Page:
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The luxurious safari lodge luring travellers to Rwanda’s remotest corner

Article By Teresa Levonian Cole


The luxurious safari lodge luring travellers to Rwanda’s remotest corner
W
hile it’s now 25 years since the genocide in Rwanda, it is remarkable that this war-torn country should have picked itself up so fast to become one of the most sought-after safari destinations in Africa, and home to some of the continent’s most expensive lodges. The main attraction, to date, has been primates – gorillas, in the main, and also chimpanzees and golden monkeys. But with the opening of Wilderness Safaris’ Magashi – a camp in the north-eastern corner of the country – Rwanda is offering a classic safari option for upmarket travellers. For Wilderness – which also owns the exclusive Bisate Lodge – it is a natural extension for guests who have been trekking with gorillas and want a taste of the Big Five.

Situated in Akagera, Magashi is the only lodge in the country within a national park. Created in 1934, the park’s fortunes were also affected by the events of 1994. Akagera – at 277,250 acres (112,200 hectares) today, less than half its original size – became home to returning refugees after the civil war, with the impact of farming and human habitation taking its toll on the wildlife. “Of the 300 lions here in 1994, for example, none were left by 2010, when African Parks took over,” says Adriaan Mulder, Magashi’s excellent senior guide. “Since then, animals have been reintroduced, and around 40 lions now roam the park.” The recent arrival of five more black rhinos has swelled their number to 24. But although the wildlife might not be as plentiful as elsewhere (of the Big Five, I failed to see rhinos or elephants during my three-day stay), the quality of this remote and beautiful nature reserve, together with the astonishing bird life (some 520 species in an area one-sixth the size of the Kruger), more than makes up for lack of quantity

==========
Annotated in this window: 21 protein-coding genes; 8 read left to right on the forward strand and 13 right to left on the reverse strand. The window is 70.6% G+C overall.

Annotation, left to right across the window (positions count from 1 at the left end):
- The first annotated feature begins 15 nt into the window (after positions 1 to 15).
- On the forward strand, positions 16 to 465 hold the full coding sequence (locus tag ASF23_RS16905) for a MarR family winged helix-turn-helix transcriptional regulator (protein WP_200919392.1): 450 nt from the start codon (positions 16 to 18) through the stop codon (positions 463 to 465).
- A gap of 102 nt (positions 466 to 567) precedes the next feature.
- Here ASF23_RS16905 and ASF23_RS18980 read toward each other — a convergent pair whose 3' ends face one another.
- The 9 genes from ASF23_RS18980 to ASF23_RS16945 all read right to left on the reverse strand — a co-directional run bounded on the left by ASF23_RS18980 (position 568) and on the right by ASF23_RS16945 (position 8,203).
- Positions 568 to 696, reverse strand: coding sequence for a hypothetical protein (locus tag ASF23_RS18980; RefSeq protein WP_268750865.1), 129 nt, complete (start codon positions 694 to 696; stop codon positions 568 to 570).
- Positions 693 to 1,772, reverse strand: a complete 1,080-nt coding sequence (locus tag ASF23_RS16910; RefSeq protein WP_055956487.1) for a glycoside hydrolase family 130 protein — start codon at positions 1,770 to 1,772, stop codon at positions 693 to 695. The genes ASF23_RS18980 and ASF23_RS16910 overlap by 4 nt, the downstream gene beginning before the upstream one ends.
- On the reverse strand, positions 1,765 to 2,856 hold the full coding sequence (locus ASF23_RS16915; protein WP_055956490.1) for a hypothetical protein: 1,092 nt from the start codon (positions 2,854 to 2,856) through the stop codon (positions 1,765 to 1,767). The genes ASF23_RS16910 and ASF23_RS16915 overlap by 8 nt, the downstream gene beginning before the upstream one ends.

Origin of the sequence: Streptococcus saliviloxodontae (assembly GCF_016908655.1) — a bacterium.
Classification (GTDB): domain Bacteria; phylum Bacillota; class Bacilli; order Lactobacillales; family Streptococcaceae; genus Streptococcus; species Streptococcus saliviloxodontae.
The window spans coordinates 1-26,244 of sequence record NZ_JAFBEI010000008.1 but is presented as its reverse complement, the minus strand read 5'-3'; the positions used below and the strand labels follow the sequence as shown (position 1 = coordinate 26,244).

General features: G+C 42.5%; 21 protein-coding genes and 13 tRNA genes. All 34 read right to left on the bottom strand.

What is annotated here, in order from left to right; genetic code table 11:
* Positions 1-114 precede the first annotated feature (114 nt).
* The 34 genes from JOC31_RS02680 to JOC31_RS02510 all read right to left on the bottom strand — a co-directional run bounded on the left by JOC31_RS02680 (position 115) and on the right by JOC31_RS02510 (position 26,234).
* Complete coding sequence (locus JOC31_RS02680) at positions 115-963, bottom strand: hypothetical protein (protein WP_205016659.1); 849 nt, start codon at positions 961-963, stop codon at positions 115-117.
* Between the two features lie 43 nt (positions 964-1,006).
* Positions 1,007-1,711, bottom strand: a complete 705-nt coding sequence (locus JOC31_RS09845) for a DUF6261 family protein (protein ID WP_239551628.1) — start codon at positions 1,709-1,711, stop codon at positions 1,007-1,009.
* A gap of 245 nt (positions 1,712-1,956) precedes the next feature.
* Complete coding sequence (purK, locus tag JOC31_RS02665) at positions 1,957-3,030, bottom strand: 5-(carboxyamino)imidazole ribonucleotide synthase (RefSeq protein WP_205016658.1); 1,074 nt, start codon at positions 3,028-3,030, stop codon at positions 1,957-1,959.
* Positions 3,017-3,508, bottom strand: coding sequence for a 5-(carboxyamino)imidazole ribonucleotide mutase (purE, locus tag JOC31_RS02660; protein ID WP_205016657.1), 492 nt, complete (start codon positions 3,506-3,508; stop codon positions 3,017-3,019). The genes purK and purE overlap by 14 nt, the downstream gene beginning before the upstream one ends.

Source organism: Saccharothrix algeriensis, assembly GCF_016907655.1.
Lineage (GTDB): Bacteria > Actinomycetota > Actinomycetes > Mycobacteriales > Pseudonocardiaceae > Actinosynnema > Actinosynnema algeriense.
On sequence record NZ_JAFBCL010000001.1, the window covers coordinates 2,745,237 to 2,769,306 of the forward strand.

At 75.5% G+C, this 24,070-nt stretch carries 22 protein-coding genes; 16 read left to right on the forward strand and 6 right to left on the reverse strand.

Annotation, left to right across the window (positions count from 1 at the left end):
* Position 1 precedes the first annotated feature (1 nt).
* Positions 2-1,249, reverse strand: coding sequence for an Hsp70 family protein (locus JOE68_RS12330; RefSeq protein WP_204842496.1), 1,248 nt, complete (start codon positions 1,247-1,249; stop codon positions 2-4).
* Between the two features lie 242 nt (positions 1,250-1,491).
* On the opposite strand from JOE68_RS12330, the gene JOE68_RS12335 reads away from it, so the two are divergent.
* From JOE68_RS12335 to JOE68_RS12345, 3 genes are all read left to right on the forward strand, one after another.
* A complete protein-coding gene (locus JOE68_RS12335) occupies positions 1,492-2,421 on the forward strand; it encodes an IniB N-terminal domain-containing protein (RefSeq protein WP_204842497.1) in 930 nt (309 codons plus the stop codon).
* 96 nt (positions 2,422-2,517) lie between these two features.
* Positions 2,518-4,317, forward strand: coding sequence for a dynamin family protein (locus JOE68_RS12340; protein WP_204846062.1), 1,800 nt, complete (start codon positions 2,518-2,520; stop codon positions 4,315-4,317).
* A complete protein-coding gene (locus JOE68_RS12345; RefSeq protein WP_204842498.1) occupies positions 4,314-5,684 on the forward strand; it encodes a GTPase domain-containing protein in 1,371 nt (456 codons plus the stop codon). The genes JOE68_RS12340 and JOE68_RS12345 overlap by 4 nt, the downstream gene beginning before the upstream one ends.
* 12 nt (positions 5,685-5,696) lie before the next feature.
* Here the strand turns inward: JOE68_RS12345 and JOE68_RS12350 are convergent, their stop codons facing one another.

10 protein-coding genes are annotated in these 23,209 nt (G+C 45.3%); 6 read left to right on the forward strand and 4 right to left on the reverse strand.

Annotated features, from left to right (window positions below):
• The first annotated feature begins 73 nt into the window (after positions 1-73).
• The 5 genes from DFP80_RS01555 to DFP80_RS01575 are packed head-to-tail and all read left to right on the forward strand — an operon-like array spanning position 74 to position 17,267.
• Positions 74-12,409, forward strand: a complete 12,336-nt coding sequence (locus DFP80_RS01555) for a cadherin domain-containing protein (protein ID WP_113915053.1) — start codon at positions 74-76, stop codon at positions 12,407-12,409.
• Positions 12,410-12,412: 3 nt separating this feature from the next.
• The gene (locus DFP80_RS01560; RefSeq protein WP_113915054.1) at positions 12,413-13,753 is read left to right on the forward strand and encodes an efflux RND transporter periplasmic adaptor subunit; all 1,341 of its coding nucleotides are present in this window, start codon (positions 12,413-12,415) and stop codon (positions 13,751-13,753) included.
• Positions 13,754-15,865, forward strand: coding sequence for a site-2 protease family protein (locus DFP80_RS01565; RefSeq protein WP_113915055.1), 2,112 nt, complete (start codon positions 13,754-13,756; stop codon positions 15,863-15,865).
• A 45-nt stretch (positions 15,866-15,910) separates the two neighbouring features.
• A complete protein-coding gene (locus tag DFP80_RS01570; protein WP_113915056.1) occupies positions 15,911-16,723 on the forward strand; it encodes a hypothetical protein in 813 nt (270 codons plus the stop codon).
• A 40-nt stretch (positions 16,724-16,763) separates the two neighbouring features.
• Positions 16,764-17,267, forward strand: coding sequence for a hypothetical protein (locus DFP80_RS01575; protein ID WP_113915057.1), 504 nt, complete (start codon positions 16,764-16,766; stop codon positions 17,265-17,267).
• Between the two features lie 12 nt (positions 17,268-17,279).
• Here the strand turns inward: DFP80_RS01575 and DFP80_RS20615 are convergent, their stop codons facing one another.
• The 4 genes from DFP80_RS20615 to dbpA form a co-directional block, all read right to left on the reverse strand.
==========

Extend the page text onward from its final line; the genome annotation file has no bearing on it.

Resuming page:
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Rwanda is known for its gorilla-spotting opportunities, but it’s also a place where you can catch a glimpse of the ‘Big Five’ CREDIT: DANA ALLEN

Magashi’s concession covers some 12,360 acres (5,000 hectares) of savannah, as well as all of Lake Rwanyakizinga – the camp is perched on its shore – with concession fees contributing to conservation efforts. Arrival is by safari vehicle after a short game drive, or by boat which lets you become acquainted with the hippos that wallow in the shallows, forever eyeing the camp and grunting at the unfamiliar goings-on. One wonders what they make of the faces popping up above the pool, gazing at them.

To ensure that their curiosity does not result in a close encounter, the entire camp is raised on wooden platforms, the central tent and six guest rooms all connected by walkways. This classic Wilderness camp – as opposed to its premium ones (such as Bisate, which offers a more individual experience for a heftier price tag) – is nevertheless luxurious in its attention to detail. Stone-floored bathrooms have strong, hot showers and eco-friendly Africology products.

The canvas rooms are spacious and comfortable, with wood interiors, large beds, a desk, ample storage and mosquito netting and furniture tinged with dusky pink, in keeping with the colours of sunset in the west-facing rooms. Opening the tent curtains reveals a theatrical scene – the wooden deck being your stage, the lake and lilac hills the breathtaking backdrop.